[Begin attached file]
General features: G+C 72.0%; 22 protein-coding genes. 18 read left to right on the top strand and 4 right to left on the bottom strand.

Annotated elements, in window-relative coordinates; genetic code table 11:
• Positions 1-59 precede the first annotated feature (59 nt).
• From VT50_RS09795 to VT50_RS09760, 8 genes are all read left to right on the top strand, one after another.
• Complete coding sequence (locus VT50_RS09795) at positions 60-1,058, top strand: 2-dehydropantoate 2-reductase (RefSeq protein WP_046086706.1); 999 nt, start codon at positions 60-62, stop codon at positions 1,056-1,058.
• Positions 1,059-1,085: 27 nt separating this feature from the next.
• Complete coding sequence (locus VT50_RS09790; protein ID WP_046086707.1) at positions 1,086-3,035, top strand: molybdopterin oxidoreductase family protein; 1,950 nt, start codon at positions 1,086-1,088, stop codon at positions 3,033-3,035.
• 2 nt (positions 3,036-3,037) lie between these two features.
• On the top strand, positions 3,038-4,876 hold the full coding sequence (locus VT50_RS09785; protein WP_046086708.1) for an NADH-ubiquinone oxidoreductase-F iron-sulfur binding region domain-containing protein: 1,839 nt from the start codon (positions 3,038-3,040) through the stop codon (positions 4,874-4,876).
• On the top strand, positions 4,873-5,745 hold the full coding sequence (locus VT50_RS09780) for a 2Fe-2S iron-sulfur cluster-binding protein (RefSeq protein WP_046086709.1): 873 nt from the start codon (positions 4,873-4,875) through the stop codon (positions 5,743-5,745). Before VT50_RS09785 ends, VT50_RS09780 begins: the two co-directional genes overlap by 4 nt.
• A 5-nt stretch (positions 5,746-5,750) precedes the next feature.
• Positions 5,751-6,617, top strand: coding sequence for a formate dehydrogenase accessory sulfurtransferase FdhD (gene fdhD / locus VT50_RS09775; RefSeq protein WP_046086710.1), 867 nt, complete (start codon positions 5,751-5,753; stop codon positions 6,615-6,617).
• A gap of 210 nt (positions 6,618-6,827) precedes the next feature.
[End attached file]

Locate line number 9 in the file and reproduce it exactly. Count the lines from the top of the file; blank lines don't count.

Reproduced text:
• On the top strand, positions 3,038-4,876 hold the full coding sequence (locus VT50_RS09785; protein WP_046086708.1) for an NADH-ubiquinone oxidoreductase-F iron-sulfur binding region domain-containing protein: 1,839 nt from the start codon (positions 3,038-3,040) through the stop codon (positions 4,874-4,876).